Many of your friends probably have their own hangover concoction they swear by, but one company is working to be the real deal. Morning Recovery — a drink founded by a University of Waterloo grad and ex-Tesla engineer promising to cure your hangover — has announced a Series A of $10 million CAD ($8 million USD) at a $42 million CAD ($33 million USD) valuation.
The round for the LA-based company includes a mix of Canadian angels and US institutional investors, including Facebook head of auto and restaurants Josh Bloom, Soho House chief marketing officer Daniel Habashi, former Rogers chief brand officer Dale Hooper, Compass Rose Advisors managing director David Sculthorpe, Tesla director of growth Praveen Arichandran, Faktory Ventures founder Candice Faktor, and Golden Ventures partner Ameet Shah.
Institutional VCs leading the Series A round include Altos, Strong Ventures, Slow Ventures, R7 Partners, and Thunder Road Capital.
Founder Sisun Lee discovered the drink last year while visiting South Korea and partaking in the country’s infamous party culture; while the locals would go out to drink every day, they would still wake up at 8 a.m. the next day for work with no issues, and told Lee that their secret sauce are hangover drinks — a major market in Japan and Korea that hasn’t found the same hype in North America.
“As a founding team, we decided to sacrifice profitability now and grow very aggressively.”
– Sisun Leee, founder of Morning Recovery
After the Tesla engineer brought hangover drinks back home for his friends in San Francisco, they continually asked where they could get it themselves. That got Lee going down a rabbit hole of research into the science behind the drink, where he discovered a paper by UCLA and USC professor Dr. Jing Liang, who was studying herbal remedies for hangovers. Liang found that DHM, which can be extracted from the Hovenia Dulcis tree found in Asia, can support the body’s metabolism after drinking alcohol (Liang is now an advisor to the company).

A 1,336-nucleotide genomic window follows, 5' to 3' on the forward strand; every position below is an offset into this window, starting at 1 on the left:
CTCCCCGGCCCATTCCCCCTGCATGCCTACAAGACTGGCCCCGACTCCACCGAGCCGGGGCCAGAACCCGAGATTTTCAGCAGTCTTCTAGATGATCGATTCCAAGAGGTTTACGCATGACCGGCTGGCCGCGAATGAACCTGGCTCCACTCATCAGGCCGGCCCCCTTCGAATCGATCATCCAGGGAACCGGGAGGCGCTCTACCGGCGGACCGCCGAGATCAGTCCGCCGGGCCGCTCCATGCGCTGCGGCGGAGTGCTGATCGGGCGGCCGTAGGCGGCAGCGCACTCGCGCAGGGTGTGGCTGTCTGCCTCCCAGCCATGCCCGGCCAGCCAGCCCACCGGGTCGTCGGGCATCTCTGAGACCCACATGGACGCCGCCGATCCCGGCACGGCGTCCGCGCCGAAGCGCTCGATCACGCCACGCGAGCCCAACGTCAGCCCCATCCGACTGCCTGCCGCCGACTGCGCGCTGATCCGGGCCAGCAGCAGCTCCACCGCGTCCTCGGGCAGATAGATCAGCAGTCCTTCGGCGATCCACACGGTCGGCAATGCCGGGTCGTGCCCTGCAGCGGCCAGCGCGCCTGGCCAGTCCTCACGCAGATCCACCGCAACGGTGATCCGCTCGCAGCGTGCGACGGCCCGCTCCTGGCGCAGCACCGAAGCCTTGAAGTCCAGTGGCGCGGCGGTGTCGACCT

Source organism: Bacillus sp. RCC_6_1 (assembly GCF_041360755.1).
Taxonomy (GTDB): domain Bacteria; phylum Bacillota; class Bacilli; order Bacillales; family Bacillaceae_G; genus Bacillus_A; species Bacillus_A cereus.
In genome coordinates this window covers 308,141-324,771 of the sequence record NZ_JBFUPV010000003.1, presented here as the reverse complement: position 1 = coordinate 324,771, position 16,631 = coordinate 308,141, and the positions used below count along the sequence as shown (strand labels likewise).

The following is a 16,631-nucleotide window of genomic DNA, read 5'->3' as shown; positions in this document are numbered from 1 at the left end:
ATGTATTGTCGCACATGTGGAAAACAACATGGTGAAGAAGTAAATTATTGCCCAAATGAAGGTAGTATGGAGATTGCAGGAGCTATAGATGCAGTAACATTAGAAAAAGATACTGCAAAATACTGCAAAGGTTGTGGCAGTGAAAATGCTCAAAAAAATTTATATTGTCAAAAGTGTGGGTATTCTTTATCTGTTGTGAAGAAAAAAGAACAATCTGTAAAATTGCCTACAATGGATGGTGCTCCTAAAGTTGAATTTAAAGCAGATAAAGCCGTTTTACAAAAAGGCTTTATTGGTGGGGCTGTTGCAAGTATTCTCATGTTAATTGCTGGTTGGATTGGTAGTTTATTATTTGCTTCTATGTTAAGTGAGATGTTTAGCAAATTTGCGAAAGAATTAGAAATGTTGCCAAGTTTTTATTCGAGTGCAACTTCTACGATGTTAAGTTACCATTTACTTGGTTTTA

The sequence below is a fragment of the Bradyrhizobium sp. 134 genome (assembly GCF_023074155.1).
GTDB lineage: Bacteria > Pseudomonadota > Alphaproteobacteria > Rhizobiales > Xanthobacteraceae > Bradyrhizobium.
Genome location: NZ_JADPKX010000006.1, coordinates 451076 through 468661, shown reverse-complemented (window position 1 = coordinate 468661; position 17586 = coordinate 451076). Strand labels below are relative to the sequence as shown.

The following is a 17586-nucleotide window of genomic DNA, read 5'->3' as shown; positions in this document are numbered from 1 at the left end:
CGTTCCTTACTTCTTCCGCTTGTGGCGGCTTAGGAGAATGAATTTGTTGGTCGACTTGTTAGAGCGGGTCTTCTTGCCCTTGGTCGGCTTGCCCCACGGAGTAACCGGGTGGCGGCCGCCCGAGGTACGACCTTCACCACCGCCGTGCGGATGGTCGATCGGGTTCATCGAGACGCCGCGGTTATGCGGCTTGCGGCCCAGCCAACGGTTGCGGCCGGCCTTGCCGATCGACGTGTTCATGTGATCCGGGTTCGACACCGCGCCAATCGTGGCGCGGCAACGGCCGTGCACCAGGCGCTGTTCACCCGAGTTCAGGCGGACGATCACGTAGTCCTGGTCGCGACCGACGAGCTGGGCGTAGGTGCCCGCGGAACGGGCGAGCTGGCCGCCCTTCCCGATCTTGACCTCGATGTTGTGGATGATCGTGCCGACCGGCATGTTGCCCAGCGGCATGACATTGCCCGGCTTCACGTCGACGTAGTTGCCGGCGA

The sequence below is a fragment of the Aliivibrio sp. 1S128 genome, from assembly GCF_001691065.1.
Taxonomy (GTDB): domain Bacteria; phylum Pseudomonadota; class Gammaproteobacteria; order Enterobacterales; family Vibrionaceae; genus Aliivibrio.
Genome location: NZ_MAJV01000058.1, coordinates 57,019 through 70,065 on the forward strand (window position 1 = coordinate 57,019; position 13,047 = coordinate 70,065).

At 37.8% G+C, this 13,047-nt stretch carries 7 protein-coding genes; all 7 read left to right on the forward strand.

Lee took the DHM powder that Liang developed, tested the solution itself with several nights of hard drinking, and had his own friends test the mysterious powder themselves. After a positive experience, Lee got Liang’s permission to take the powder and manufacture it into a drink.
“We placed an order to make 500 of these bottles, and we called it The Hangover Drink. We had no understanding of liability or the FDA, it was more of, we just tried to make it legitimate looking and try to get this in the hands of as many people as possible and get their feedback. Maybe we’ll just over our head and it really doesn’t work, but we wanted to believe in it,” he said. “It was also just fun to work on something like this that was not software-based.”
Ameet Shah put the drink on Product Hunt in April 2017, and Lee’s product has since found mass demand. Lee eventually quit his job at Tesla to pursue the opportunity full-time, moved the company from Silicon Valley to Los Angeles to be closer to researchers, and in the first six months of its official launch in July 2017, they made $2.5 million revenue with $6.8 million ARR. An August 2017 crowdfunding campaign netted $250,000 for Morning Recovery, and the company raised almost $2 million CAD ($1.5 million USD) total in seed funding last year, while Lee himself faced issues with Trump’s immigration rules.